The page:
In the past few decades, conflicts like the war in Afghanistan and the recent Russian invasion of Ukraine have demonstrated the need to encourage a culture of information sharing among Nato members, as the amount of gatekeepers currently in place on the various systems involved make it difficult to openly share information with allies on the same network.

The war in Ukraine has also served to highlight the modern landscape of warfare, captured in real time due to the widespread proliferation of the internet, social media and smartphones.

Alliances and partnerships between armed forces create a need for seamless coordination, communication and synchronicity, particularly as they move from traditional battlefields into the emerging space and cyber sectors. As a result, open-source intelligence (OSINT) has become a central part of military operations in these modern conflicts – but challenges remain over its implementation.

For its part, Nato has been working to drive OSINT capabilities and information sharing across its member nations, looking to foster an improved ability to access and understand the information environment and to inform decision-making in the context of today’s hyper-connected global society.

On 4 April 2022, Nato shared a number of goals in this area through a request for information (RFI) for OSINT services. The alliance plans to implement automation within the intelligence cycle to enable processes, activities and information management to compensate for limited manpower and to increase sustainability.

Similarly, it is looking to create an integrated and coordinated working environment for real-time information sharing to produce fused actionable intelligence, while situational awareness and responsiveness will be aided through a synchronised understanding of the information environment.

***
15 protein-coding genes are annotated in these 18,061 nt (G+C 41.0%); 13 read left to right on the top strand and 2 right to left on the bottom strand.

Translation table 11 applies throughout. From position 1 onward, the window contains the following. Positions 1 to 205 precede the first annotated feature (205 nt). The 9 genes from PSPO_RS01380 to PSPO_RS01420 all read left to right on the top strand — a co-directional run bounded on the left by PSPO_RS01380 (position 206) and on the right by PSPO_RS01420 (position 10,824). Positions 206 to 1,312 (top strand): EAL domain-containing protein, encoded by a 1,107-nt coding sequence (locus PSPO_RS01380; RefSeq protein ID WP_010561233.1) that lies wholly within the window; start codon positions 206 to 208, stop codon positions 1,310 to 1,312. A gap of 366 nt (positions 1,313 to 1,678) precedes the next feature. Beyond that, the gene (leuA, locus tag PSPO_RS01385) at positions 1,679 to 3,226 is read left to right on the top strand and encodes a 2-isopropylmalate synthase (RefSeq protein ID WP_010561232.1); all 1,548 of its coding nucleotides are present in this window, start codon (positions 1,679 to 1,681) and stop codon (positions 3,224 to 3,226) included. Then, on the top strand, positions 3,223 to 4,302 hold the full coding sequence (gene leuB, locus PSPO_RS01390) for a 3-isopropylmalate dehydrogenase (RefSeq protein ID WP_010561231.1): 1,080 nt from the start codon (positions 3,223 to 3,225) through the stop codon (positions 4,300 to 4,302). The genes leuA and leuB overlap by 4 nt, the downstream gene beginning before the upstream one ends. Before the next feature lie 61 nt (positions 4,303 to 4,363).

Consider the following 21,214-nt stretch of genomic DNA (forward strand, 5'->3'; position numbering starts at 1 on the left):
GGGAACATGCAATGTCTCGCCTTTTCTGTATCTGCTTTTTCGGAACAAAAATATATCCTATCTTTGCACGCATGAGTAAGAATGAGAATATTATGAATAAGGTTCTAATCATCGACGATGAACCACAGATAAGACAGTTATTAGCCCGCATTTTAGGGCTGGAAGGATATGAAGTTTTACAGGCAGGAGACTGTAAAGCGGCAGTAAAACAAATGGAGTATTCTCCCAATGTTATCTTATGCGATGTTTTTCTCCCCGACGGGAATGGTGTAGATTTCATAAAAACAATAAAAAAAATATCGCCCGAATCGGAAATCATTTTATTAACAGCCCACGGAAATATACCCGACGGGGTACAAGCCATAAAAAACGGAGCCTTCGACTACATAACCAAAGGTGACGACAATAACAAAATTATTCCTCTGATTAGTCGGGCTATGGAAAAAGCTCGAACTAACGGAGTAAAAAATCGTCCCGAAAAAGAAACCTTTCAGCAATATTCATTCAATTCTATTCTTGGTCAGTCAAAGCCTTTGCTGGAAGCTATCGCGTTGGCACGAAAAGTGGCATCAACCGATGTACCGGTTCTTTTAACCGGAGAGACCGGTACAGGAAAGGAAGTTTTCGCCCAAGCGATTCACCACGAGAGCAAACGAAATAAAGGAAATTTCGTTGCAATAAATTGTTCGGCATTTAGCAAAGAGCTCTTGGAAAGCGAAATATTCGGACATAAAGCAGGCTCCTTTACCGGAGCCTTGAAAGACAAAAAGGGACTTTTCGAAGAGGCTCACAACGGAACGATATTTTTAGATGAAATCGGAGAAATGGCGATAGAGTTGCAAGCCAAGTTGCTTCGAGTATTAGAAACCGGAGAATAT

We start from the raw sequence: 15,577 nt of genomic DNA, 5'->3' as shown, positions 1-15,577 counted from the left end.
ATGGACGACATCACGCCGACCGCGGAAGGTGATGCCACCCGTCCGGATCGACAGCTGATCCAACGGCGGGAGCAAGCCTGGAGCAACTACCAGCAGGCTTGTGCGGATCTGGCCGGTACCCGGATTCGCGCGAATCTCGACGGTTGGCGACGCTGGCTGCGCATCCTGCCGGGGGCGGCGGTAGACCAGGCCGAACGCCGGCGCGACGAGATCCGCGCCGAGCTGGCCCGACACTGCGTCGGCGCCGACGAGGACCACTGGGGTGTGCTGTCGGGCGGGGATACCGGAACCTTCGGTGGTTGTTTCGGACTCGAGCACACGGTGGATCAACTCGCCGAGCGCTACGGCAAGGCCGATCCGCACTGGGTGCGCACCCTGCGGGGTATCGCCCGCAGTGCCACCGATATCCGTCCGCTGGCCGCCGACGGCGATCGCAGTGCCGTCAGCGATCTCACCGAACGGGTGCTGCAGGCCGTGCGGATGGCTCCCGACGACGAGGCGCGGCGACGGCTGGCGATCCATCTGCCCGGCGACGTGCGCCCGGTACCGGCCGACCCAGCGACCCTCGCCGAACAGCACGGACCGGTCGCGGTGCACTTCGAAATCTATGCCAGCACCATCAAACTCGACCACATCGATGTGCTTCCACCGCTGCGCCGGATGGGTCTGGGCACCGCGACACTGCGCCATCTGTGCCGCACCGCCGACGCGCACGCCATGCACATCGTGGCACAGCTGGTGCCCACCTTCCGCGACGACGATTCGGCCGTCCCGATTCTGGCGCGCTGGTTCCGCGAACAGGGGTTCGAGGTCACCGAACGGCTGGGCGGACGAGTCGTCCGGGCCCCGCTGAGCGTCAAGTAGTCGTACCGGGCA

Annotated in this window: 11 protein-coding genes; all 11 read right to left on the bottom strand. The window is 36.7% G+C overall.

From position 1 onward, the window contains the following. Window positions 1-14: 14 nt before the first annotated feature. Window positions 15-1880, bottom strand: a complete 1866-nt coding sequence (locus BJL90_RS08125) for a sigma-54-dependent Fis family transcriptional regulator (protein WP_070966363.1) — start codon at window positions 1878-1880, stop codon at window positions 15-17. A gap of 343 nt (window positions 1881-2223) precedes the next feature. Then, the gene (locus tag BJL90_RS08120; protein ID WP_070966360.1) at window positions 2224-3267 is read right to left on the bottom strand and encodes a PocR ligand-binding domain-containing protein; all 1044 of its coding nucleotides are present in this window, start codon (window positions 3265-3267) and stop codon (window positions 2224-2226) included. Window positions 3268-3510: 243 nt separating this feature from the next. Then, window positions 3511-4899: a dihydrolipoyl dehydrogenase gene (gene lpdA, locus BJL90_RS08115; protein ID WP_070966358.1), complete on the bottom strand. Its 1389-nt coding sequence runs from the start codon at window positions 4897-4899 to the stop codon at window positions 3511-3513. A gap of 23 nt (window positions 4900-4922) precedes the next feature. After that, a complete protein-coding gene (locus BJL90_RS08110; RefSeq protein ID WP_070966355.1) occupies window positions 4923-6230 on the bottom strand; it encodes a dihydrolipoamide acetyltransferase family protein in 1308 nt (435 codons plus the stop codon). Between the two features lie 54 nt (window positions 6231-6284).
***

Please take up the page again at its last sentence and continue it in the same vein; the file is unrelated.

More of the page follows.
Above all, Nato is seeking to provide deeper access to open-source information shared across the OSINT community and with other ‘communities of interest’. “At the moment, the key Nato goal is the necessity to enhance their interoperability capability,” says Dave ‘Flash’ Flanagan, VP Secure Consulting at Garrison, a leading cybersecurity company that specialises in providing hardware-based cross-domain access solutions. “The ability to interoperate with not only the defined partners that they have – the people that they know they have to work it – but [also] all those people that they don’t know they need to work with until the operation kicks off.”

Pathway to assurance

Today’s armed forces rely on their ability to access, view and search for specific information in real-time in its native environment, and then transfer the required information to controlled or classified networks. Other cross-domain access and transfer solutions have existed in the past but, to date, the former have not been robust enough to connect to high threat networks while the latter have been unable to handle the complexity of new and emerging data sets, demonstrating the need for innovation and development in this area.

Garrison was founded in 2014 by David Garfield and Henry Harrison, who set out to reinvent our approach to secure connectivity. Their pioneering hardware based technology designed to isolate risky environments has enabled a step change in ways of working for both commercial and government/defence organisations.

Nato members’ militaries have access to vast quantities of data that is constantly changing and often widely distributed, making it hard to access the desired information on demand. In the defence sector, where information can rapidly devalue as it ages, accessibility and timeliness are key issues. At the same time, the required information can frequently be located on high-threat networks from untrusted sources, and traditional software-based technologies cannot pass information assurance requirements as they are not secure enough, made vulnerable by the same flexibility that helped drive the modern information revolution.

Garrison has taken a new approach to multi-domain operations, developing a unique, ultra-secure, hardware-based, commercial-off-the-shelf (COTS), cross-domain access solution that addresses these issues. This system aims to provide previously unachievable levels of connectivity between a wider range of systems and networks – allowing key information to be accessed more easily, letting decisions be made faster and more securely, thereby enabling the safe operation of a complex, multidomain infrastructure.